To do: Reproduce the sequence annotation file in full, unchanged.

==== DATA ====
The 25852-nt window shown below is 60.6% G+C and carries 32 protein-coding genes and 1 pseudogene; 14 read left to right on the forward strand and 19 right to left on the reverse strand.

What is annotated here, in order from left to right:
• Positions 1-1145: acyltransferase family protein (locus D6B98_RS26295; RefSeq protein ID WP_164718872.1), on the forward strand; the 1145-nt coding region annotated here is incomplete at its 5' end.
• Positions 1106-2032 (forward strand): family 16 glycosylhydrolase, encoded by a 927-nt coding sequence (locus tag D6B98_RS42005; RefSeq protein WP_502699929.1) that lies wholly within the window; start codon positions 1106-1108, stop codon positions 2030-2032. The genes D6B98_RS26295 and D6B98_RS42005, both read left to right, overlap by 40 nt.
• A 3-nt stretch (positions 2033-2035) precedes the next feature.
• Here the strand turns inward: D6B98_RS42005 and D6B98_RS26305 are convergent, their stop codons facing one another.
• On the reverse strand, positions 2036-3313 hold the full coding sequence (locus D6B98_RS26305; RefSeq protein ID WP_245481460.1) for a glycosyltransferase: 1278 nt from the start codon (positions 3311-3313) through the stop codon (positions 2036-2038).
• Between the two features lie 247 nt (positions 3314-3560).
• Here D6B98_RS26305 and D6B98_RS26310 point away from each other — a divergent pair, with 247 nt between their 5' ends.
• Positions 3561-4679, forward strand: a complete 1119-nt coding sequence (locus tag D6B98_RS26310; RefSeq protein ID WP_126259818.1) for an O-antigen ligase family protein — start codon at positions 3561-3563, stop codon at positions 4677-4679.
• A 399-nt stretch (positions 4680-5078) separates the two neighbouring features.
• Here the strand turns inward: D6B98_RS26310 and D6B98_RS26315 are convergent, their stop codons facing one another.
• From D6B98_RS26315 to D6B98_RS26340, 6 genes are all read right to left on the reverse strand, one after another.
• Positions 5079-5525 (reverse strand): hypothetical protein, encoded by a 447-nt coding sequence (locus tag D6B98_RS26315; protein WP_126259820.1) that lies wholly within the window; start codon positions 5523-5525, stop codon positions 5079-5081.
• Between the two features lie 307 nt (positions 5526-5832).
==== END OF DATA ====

The 25852-nt window shown below is 60.6% G+C and carries 32 protein-coding genes and 1 pseudogene; 14 read left to right on the forward strand and 19 right to left on the reverse strand.

What is annotated here, in order from left to right:
• Positions 1-1145: acyltransferase family protein (locus D6B98_RS26295; RefSeq protein ID WP_164718872.1), on the forward strand; the 1145-nt coding region annotated here is incomplete at its 5' end.
• Positions 1106-2032 (forward strand): family 16 glycosylhydrolase, encoded by a 927-nt coding sequence (locus tag D6B98_RS42005; RefSeq protein WP_502699929.1) that lies wholly within the window; start codon positions 1106-1108, stop codon positions 2030-2032. The genes D6B98_RS26295 and D6B98_RS42005, both read left to right, overlap by 40 nt.
• A 3-nt stretch (positions 2033-2035) precedes the next feature.
• Here the strand turns inward: D6B98_RS42005 and D6B98_RS26305 are convergent, their stop codons facing one another.
• On the reverse strand, positions 2036-3313 hold the full coding sequence (locus D6B98_RS26305; RefSeq protein ID WP_245481460.1) for a glycosyltransferase: 1278 nt from the start codon (positions 3311-3313) through the stop codon (positions 2036-2038).
• Between the two features lie 247 nt (positions 3314-3560).
• Here D6B98_RS26305 and D6B98_RS26310 point away from each other — a divergent pair, with 247 nt between their 5' ends.
• Positions 3561-4679, forward strand: a complete 1119-nt coding sequence (locus tag D6B98_RS26310; RefSeq protein ID WP_126259818.1) for an O-antigen ligase family protein — start codon at positions 3561-3563, stop codon at positions 4677-4679.
• A 399-nt stretch (positions 4680-5078) separates the two neighbouring features.
• Here the strand turns inward: D6B98_RS26310 and D6B98_RS26315 are convergent, their stop codons facing one another.
• From D6B98_RS26315 to D6B98_RS26340, 6 genes are all read right to left on the reverse strand, one after another.
• Positions 5079-5525 (reverse strand): hypothetical protein, encoded by a 447-nt coding sequence (locus tag D6B98_RS26315; protein WP_126259820.1) that lies wholly within the window; start codon positions 5523-5525, stop codon positions 5079-5081.
• Between the two features lie 307 nt (positions 5526-5832).